8 thoughts on “Lee Waskom – Our Roads in Natchitoches Parish

  1. While we recognize that the roads all over the parish are in bad condition, we would like to see that Payne Subdivision get some attention. We have been told time and time again that there was Capitol Overlay money to fix our roads and NOTHING…I repeat NOTHING has been done. We are tax paying citizens and we will make note of this come election time. We are not asking for favoritism but we are asking just to be treated fairly. Our subdivision has been in existence for over 40 years and the roads have never been done. We hope that Mr. Waskom will be the change agent to help us get better roads.

  2. If you want to lose weight just go down Collins road it will shake it off o,f you , that road is almost getting impassable

    • Yes there need to b new people in office i do not live there but born n raise there n all roads in the natchitoches need to b repaired what happen to the parish workers what ie going on with th people that sit behind a desk smile at u n make promises to get electrd n afterward do not remember the promises get real folks

  3. I ran the road maintenance crew for a large timber company. My two-man crew, with occasional help as needed, maintained over 400 miles of roads, culverts, bridges, ditches all as needed. These were all gravel roads, no blacktop. After I took over that crew it required two years to get caught up, but after that we were able to maintain the roads in about 7-9 months of work each year and I contracted out the crew the other months to generate revenue for the company.

    We had roads in 13 parishes so we had the added burden of moving our equipment. Had all 400 miles been concentrated in 1 or 2 parishes we could have maintained our roads in 4-5 months each year. These roads were so smooth you didn’t realize they were gravel. Yes, after heavy rains we had some washouts and/or the road would feel like a washboard. But when we discovered these or they were reported to us, I dispatched the crew to fix them…usually within a week.

    My total operating budget was $120,000 annually. That was for salaries, materials, equipment maintenance, etc… Yes sometimes I would have to request additional funds for special projects, such as replacing bridges in a given fiscal year. Note this, we had to provide suitable roads and bridges such that log trucks, weighing 40 tons, could safely pass over them.

    I take no credit for any of this. My two-man crew were experienced, skilled and knew what needed to be done. As supervisor I had only to remove obstacles from their way so they could do their jobs…which they did very well. Road maintenance is not rocket science. It doesn’t have to be hard.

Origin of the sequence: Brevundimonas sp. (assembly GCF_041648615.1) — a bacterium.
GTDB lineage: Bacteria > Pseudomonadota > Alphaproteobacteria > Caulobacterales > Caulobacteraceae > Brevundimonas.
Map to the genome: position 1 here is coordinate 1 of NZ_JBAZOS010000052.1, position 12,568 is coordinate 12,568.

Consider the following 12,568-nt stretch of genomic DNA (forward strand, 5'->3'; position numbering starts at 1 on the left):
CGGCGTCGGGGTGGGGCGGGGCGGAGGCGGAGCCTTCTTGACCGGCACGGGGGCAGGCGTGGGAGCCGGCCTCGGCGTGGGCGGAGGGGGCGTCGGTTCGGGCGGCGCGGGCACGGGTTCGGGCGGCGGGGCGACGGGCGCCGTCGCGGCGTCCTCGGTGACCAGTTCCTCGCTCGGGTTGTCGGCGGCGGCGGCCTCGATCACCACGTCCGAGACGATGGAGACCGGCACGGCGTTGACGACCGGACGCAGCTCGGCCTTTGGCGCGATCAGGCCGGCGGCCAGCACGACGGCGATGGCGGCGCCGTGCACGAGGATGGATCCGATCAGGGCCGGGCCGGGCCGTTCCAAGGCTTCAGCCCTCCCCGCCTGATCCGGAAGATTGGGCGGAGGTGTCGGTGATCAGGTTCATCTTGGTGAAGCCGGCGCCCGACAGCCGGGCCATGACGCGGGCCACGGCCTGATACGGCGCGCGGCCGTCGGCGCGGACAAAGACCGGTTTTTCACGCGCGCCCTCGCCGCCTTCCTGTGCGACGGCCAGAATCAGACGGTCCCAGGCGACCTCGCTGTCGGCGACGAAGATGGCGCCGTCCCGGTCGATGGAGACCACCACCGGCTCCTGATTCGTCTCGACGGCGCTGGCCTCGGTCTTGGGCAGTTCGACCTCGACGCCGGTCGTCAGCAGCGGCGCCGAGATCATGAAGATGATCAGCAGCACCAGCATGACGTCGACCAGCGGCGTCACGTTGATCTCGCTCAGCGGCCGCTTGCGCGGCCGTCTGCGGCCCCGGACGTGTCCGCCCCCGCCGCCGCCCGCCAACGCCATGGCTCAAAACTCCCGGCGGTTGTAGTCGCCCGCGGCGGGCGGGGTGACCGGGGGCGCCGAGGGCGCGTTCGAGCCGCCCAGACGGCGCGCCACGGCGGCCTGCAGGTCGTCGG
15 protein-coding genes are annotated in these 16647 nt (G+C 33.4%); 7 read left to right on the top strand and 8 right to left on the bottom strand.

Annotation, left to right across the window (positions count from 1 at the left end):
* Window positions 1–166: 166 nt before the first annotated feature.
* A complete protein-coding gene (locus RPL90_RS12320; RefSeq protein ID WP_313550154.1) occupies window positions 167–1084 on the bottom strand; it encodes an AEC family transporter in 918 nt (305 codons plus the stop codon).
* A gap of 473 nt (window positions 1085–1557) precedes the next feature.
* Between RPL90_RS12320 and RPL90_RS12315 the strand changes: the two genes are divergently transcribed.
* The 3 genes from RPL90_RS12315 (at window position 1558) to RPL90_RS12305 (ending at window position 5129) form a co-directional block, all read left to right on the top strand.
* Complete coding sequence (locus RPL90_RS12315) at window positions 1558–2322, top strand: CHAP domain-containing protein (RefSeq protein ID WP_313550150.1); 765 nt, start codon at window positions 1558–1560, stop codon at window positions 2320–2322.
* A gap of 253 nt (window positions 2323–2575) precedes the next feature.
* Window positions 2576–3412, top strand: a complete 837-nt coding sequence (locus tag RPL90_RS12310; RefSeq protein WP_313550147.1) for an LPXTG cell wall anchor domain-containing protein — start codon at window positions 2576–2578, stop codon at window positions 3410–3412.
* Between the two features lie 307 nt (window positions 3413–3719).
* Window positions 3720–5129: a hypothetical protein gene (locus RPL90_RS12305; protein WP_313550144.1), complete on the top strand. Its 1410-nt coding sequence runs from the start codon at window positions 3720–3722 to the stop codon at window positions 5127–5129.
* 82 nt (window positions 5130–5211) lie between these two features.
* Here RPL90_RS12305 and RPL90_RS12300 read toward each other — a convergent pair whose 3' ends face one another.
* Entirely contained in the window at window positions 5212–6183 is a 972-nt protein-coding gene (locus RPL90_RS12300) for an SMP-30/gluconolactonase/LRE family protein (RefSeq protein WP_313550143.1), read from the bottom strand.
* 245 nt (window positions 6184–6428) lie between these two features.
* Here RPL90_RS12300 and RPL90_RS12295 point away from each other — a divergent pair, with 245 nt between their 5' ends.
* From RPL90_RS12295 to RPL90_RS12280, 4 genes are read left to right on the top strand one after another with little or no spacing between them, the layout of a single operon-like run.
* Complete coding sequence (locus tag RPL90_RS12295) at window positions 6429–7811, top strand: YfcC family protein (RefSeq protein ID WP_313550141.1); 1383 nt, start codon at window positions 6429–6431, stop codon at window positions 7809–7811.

Now, I will add, these were all company roads, private roads, although they were used by the public, including school busses. I did not have to seek permission from anyone to fix a problem. Perhaps in a public entity, such as a parish government, there is all kinds of “red tape,” and that is part of the problem.

    • Oh, one more note, my salary was not included in that $120K budget. I had other duties to perform for the company. I was really a part-time supervisor of the road crew. I also had such small matters to attend such as forest management, timber contracts, managing oil & gas easements, and other assigned duties.

    • Jim, why don’t you run for parish president? You showed initiative and creativity as the crew’s supervisor and even were able to generate extra money for the company when you sent the workers out to do other work during the months they weren’t working on the roads. Do I even need to say that worn-out phrase “You’re just the kind of man we’re looking for”….?

      • Thank you, but there is more to being parish president than just maintaining roads. Although that does appear to be the single most important issue. I am not very political. Have a bad habit of speaking my mind and offering honest opinions. That works well in the corporate world where the bottom line, “getting the job done” matters the most, and not so well in the public sector.

        However, I will entertain a position of supervisor of road maintenance, provided I am given free reign to run it the way it needs to be run. That’s what I had for the timber company. “Results!” is all they cared about. I doubt if any governing body would be comfortable with the corporate model.

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